And yet, I also bullied relentlessly. In some sort of desperate way to ingratiate myself to others, I treated people exactly how I hated to be treated. Hearing the approval through laughter from my friends when I would say something to some other kid never made me realize the irony of my actions. I only felt glad I was “part of the gang”. I employed everything I could to not be that targeted kid. I know now what I didn’t know then. It really was a world rampant with clichés. A dog-eat-dog world, kill or be killed. Bully or be bullied.

We may not remember what we did to others, but we do recall what others did to us. Those seeds I talked about? They grew, perhaps out of sight, as we became adults and went to school and married and had kids.

And then, at odd times, we noticed what those seeds became. For me, they grew into a deeply-rooted sense that I don’t belong, that I do not matter and that I am nothing. Echoes of this from the past reach into my here and now and still.. STILL they harbour a perception that I am not truly worthy. It begs the question, what have MY actions in the past created in those I targeted?

Days later, I saw another post from a girl who mentioned my previous post and admitted that she was that bully, one who channeled her anger onto others. Textbook really, a child who didn’t know any better. And her post elicited another private message from someone who applauded my bravery to say what I did, and that she wavered on saying something too, but that she suffered for years under the toxic rule of thumb that hovered over where we grew up.

I finally allowed myself to grieve. To grieve over my own shattered bits of self-worth, and others who may finally begin to process how damaging these acts truly are to our sweet souls. And to remember that our pasts define us, they create who we are today and we cannot and should not sweep that under the carpet of “kids will be kids”. Actions leave scars and sometimes, those scars show up decades later.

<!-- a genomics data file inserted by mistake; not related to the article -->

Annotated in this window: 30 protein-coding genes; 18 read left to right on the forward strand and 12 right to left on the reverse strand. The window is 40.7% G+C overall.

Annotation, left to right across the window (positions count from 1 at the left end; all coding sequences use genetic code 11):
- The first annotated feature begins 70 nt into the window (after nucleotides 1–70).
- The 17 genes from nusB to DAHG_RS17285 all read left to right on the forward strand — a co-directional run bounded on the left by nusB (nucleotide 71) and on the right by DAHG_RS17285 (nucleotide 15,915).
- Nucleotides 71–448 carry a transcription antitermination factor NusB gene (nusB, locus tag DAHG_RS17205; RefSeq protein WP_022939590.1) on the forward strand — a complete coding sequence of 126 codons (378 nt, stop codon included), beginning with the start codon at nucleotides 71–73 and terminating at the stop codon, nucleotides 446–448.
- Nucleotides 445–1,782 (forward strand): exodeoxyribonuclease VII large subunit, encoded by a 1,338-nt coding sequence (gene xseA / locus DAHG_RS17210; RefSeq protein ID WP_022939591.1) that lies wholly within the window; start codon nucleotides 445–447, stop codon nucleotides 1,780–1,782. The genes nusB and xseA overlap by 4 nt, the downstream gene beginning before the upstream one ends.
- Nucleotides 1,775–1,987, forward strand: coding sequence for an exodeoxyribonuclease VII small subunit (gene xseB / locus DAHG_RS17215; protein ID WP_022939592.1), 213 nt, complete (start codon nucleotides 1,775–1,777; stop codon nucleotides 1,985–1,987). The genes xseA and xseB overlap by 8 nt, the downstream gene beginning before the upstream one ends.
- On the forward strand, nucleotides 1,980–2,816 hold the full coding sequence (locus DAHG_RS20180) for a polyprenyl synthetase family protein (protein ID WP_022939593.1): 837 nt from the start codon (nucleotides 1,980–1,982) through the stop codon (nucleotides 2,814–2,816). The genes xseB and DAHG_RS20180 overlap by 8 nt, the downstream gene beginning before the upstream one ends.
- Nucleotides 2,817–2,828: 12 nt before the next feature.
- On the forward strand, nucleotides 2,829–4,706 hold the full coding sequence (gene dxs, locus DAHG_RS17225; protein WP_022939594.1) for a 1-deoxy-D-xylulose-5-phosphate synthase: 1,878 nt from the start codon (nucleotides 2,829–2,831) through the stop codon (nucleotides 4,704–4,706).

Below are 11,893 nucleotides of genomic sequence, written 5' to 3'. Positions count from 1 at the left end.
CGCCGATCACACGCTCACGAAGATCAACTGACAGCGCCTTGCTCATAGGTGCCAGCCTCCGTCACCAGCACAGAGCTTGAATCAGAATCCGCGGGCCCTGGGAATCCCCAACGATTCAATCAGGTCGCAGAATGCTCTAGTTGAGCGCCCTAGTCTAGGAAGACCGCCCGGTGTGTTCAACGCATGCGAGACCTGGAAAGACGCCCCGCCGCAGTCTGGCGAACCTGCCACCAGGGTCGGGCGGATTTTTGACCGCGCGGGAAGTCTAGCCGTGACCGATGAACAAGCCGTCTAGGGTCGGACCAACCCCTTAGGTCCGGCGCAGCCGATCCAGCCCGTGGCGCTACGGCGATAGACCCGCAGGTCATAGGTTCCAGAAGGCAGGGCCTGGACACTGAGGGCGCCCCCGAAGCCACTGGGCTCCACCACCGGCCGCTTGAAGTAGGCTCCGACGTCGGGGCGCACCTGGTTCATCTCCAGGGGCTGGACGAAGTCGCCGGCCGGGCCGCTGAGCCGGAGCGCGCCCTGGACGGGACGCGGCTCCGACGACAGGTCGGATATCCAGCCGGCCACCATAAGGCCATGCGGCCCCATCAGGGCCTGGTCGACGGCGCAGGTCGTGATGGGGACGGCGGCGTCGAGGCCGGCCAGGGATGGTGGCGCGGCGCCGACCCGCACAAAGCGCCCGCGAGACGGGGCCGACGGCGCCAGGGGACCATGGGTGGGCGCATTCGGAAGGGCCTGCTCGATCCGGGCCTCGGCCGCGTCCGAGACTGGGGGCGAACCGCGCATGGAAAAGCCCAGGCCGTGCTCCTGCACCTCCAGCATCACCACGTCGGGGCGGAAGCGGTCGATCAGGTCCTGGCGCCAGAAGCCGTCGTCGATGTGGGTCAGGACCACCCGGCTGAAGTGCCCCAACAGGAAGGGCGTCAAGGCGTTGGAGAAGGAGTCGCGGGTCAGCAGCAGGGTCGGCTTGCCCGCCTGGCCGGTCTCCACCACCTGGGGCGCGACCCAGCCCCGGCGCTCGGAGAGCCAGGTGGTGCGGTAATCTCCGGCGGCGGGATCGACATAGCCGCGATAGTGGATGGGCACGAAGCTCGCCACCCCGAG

Liquid Savasana

23 08 2019

This morning dawned with a late August softness, a sky drawn with stretched clouds and a stillness that beckoned me from my intended plans. My regular Friday chores could wait I decided, as I put my paddleboard on my car rack and drove down to the Bay.

There, the water greeted me, still as glass, its molten pewter tones marrying the reflection of the blues and greys of the skies above. In silence, I launched, the only sounds the drips from the paddle as I drew myself along the shoreline. I was in no hurry, indulging in the sweetness of no agenda. I chose to head north, along the cliffs of Queens Bay, where kayaks and gazebos and canoes are tucked into ledges beneath the homes that stand watch far above.

I paddled along the edge of the rocks, seeing glimpses of fish hugging the drop-off. Giant boulders lay beneath the surface, tumbled from the face of the cliffs eons ago, precariously balanced on edges. The water fades from crisp clarity to a greenish blur until there is nothing but darkness. Sometimes it fades with jumbles of rocks, sometimes it’s a sheer face of an immersed cliff. The morning sun was perfectly aligned for seeing the magic beneath me. It’s always a wonder, a slightly unnerving one, when you realize how deep this lake really is. When you can go from five feet to over 200 feet deep in one single stroke of the paddle.

The ferry wake reached me at one point, the waves were gentle rollers, hitting me broadside and challenging my balance. I admit I might have whispered “Weeeeee” as I rolled with them. They pushed up against the cliffs, rippling and creating a moiré effect of the sky’s reflection, a fleeting Impressionist painting of jagged rocks and gnarled trees clinging to the rocks above me.

A kayaker greeted me in silence, we merely smiled and nodded without marring the quiet with unnecessary sound. As I returned, and rounded the corner, a brace of Mergansers rose from their underwater group feeding, their crests flashing brilliant ochre in the morning light. They looked surprised to see me, a few of them giving me a side-eye to make sure I was no threat to them. They quacked, murmuring mollification to one another. I stood still on my board to give them the space they needed and watched them until they dove under again.

I indulged in laying on my board in the middle of the Bay for a few minutes, my hands on either side of me, cupping water and pouring it through my fingers, a liquid savasana.

I think I could have stayed there forever, in that peace. In that quiet. In that embrace of a late August morning. This will see me through until next year, I believe, those moments of pure stillness, draped over me like a silk sheet. I have tucked it away into my heart, to revel in at any time when I need to.





Swan dive.

19 07 2019

We gathered down at the beach late Friday afternoon, drinks in hand, and sat with the vista of the north end of the lake set before us like freshly painted art, the mountains arced on each side, fading from greenish gray to the far off hues of deep blues. We laughed, visited and caught up with each other, setting the tone for the girls weekend before us.